But it would also hand a cash boost to Hammond, who is scrambling to fund public sector pay rises and to increase spending on the NHS and social care. The stagnant economy leaves little scope for giveaways. Earlier this month, the Office for Budget Responsibility warned that weak productivity levels would hit future tax receipts.

    The Treasury is targeting IT contractors, consultants and other freelancers who are paid through “personal service companies”. Currently, it is up to the workers to pay the correct personal tax and national insurance contributions. HM Revenue & Customs believes that most of them do not comply in full.

    About 450,000 people earn most of their income through personal service companies, figures from the Office for National Statistics suggest. It is unclear how many the change would affect.

    A clampdown would shift the onus to employers, to ensure workers do not avoid tax. Those deemed not to be genuine freelancers would have to be put on the payroll. That would drive up revenues for HMRC, which typically collects more from a salaried employee than a contractor in an equivalent role. Freelancers risk losing a chunk of their take-home pay.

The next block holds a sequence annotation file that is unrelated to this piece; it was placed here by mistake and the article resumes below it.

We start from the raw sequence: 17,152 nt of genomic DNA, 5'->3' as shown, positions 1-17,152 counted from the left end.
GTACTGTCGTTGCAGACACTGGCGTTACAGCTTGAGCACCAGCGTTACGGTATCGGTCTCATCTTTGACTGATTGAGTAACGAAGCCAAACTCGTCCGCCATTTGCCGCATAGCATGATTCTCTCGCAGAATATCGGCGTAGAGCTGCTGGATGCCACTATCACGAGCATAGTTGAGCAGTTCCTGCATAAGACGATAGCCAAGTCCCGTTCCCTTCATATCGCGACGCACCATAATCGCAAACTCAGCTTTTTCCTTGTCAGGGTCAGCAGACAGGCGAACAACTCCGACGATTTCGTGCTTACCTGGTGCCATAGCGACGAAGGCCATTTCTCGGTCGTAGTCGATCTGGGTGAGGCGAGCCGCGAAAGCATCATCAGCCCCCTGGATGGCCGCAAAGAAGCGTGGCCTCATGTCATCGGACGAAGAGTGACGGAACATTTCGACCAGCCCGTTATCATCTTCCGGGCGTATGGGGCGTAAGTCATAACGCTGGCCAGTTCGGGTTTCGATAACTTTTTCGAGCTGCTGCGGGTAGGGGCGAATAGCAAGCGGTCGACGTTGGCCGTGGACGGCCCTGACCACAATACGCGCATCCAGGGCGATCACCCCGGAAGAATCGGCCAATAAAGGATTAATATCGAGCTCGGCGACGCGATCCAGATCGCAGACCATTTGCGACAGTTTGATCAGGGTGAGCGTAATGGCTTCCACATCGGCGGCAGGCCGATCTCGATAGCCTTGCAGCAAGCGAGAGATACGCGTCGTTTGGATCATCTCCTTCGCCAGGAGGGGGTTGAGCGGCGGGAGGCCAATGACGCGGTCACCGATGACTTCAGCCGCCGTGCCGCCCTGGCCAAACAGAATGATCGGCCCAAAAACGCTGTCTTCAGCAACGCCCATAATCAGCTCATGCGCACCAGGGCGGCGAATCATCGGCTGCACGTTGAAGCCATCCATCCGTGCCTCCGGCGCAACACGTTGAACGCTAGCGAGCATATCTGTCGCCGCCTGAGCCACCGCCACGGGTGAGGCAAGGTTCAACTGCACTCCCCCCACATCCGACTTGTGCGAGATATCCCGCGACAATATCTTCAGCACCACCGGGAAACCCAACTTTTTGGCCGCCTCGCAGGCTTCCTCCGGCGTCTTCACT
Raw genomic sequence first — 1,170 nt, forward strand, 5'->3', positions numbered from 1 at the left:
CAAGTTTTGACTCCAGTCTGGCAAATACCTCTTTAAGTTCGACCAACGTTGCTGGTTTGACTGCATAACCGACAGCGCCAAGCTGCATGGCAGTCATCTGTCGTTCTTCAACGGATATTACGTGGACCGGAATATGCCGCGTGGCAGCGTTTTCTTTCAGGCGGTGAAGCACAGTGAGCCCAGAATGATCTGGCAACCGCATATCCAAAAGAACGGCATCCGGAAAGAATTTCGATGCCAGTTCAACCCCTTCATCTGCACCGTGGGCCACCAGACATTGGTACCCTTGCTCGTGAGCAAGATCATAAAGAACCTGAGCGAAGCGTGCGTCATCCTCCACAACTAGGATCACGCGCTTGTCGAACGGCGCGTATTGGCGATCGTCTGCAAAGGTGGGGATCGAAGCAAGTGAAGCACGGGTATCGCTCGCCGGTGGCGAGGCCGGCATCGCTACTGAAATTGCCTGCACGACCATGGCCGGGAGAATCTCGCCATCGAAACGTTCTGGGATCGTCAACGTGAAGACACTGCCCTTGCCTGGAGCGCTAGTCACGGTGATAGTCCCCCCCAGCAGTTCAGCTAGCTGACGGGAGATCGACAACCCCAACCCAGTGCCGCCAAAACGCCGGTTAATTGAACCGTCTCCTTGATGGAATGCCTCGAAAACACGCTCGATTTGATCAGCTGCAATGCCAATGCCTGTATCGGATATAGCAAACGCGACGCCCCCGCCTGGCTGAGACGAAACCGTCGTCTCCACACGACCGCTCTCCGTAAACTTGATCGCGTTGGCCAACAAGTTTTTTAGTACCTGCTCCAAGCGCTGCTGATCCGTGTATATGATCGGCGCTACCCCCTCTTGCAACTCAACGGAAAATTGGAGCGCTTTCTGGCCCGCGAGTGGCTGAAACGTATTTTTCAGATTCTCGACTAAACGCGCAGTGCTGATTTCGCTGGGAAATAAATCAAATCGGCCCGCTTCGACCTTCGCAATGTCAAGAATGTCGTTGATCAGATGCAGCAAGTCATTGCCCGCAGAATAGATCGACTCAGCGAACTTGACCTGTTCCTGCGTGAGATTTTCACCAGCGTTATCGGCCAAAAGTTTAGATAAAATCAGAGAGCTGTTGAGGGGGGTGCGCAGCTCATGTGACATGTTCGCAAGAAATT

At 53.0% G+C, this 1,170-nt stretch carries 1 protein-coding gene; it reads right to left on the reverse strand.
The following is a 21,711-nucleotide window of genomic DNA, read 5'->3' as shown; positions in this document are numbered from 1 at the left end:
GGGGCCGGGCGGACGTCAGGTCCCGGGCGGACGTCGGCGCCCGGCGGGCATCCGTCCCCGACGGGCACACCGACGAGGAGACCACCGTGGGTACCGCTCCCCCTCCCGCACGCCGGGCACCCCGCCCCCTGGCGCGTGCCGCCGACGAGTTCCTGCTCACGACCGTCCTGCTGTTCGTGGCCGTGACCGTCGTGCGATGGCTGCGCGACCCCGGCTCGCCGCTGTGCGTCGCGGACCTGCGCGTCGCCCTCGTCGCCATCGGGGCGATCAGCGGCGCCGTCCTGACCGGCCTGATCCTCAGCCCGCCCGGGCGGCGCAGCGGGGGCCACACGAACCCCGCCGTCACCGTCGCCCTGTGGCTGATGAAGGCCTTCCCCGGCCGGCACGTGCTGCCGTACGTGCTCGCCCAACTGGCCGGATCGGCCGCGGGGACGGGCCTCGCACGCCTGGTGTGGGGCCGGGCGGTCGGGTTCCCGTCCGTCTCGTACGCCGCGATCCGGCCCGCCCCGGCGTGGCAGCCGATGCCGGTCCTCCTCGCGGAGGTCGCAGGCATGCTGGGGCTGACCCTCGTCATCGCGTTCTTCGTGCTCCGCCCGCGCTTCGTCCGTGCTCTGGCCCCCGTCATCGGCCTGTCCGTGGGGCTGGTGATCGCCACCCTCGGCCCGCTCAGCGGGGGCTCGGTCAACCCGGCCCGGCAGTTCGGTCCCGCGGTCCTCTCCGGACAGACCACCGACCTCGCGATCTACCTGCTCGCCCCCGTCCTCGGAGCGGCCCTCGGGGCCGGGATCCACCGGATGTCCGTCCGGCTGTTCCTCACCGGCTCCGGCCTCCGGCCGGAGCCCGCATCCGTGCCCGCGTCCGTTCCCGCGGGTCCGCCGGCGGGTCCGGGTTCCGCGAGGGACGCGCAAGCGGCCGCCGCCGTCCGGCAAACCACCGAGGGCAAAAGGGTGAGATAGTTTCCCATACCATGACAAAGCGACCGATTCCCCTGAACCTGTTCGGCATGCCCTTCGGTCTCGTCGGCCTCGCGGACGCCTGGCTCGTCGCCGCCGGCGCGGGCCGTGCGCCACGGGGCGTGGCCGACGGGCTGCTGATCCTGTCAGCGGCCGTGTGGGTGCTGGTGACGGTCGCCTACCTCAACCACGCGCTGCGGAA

In April, similar reforms were introduced for public-sector workers. HMRC expects to reap an extra £265m in the current tax year as a result. Last week, the Treasury said that public bodies added 90,000 people to their payroll in the three months from April to June. Most had been working as contractors.

    The British Medical Association has branded the switch an “administrative disaster” for the health service. Chris Sanger, head of tax policy at EY, said ministers should “fix the problems faced by those operating the new rules” before extending them to the private sector.

    Julia Kermode, head of the Freelancer and Contractor Services Association, said: “It has been shambolic. We’ve seen skills shortages in public bodies because they have lost such huge numbers of contract workers.”

    The Treasury declined to comment.

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    More detailed article in the FT with various figures quoted, including 90,000 that have apparently stopped using PSCs in the PS (presumably including those that now use schemes).

    https://www.ft.com/content/fc02936c-...b-4a9c83ffa852

    What’s more interesting about this article is that it directly quotes Mel Stride, Financial Secretary to the Treasury on “fairness”.

    The article moots 22 November for a consultation () and April 2020 for implementation.

    I enjoyed this quote...

    Minutes from a July meeting involving HMRC and industry experts said there had been “no evidence of significant impact on attrition rates of contractors working in the public sector”.